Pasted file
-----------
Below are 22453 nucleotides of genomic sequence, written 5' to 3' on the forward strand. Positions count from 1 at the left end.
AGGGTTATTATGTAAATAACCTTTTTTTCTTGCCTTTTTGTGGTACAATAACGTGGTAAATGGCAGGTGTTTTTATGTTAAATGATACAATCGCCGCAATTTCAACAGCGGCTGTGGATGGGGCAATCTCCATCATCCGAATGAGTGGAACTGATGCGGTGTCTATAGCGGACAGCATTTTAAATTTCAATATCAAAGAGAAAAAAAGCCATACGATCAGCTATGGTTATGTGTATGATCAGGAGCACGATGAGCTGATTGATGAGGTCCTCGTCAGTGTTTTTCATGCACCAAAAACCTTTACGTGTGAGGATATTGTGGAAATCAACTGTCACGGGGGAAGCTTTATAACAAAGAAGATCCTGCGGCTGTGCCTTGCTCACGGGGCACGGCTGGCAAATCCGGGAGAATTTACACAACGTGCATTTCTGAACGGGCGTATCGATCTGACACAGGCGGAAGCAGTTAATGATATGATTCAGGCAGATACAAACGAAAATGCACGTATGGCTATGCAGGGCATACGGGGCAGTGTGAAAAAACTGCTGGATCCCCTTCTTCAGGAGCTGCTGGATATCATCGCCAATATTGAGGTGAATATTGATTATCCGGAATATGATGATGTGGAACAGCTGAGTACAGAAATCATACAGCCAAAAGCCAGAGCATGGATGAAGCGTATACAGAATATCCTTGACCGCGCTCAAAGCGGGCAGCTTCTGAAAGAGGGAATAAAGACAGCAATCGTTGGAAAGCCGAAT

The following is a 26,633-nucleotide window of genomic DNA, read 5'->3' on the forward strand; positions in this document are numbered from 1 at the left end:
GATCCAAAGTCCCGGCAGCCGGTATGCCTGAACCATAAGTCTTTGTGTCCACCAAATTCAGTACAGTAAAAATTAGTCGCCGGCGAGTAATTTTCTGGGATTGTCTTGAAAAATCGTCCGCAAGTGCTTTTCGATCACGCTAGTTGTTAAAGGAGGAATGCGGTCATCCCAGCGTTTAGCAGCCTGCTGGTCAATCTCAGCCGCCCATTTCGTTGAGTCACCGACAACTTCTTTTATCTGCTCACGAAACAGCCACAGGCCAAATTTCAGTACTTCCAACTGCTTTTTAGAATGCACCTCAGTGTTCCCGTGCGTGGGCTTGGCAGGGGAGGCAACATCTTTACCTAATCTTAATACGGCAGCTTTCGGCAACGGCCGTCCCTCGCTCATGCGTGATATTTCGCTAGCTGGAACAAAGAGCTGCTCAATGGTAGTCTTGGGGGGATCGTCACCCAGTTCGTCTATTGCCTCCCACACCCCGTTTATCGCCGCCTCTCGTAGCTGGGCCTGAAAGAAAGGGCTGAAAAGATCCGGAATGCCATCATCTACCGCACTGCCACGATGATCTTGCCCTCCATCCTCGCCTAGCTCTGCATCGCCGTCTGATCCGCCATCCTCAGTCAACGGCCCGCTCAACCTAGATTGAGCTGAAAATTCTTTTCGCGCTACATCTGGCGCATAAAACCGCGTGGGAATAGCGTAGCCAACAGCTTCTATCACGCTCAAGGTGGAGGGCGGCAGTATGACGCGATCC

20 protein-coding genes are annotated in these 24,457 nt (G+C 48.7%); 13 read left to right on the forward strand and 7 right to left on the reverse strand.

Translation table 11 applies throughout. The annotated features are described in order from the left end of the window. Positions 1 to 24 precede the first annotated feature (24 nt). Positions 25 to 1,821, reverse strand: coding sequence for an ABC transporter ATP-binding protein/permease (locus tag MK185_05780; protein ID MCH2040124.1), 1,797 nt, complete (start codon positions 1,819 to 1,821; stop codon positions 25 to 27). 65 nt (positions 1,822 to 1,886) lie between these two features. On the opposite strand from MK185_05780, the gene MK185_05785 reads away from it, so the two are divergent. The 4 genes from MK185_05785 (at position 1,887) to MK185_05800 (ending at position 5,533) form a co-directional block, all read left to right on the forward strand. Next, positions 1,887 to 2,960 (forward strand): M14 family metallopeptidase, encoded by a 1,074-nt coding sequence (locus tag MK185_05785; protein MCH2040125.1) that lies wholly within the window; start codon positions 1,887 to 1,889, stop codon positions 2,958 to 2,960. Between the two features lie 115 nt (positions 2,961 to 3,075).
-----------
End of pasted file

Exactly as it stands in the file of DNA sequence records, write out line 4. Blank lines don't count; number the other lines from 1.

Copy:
GATCCAAAGTCCCGGCAGCCGGTATGCCTGAACCATAAGTCTTTGTGTCCACCAAATTCAGTACAGTAAAAATTAGTCGCCGGCGAGTAATTTTCTGGGATTGTCTTGAAAAATCGTCCGCAAGTGCTTTTCGATCACGCTAGTTGTTAAAGGAGGAATGCGGTCATCCCAGCGTTTAGCAGCCTGCTGGTCAATCTCAGCCGCCCATTTCGTTGAGTCACCGACAACTTCTTTTATCTGCTCACGAAACAGCCACAGGCCAAATTTCAGTACTTCCAACTGCTTTTTAGAATGCACCTCAGTGTTCCCGTGCGTGGGCTTGGCAGGGGAGGCAACATCTTTACCTAATCTTAATACGGCAGCTTTCGGCAACGGCCGTCCCTCGCTCATGCGTGATATTTCGCTAGCTGGAACAAAGAGCTGCTCAATGGTAGTCTTGGGGGGATCGTCACCCAGTTCGTCTATTGCCTCCCACACCCCGTTTATCGCCGCCTCTCGTAGCTGGGCCTGAAAGAAAGGGCTGAAAAGATCCGGAATGCCATCATCTACCGCACTGCCACGATGATCTTGCCCTCCATCCTCGCCTAGCTCTGCATCGCCGTCTGATCCGCCATCCTCAGTCAACGGCCCGCTCAACCTAGATTGAGCTGAAAATTCTTTTCGCGCTACATCTGGCGCATAAAACCGCGTGGGAATAGCGTAGCCAACAGCTTCTATCACGCTCAAGGTGGAGGGCGGCAGTATGACGCGATCC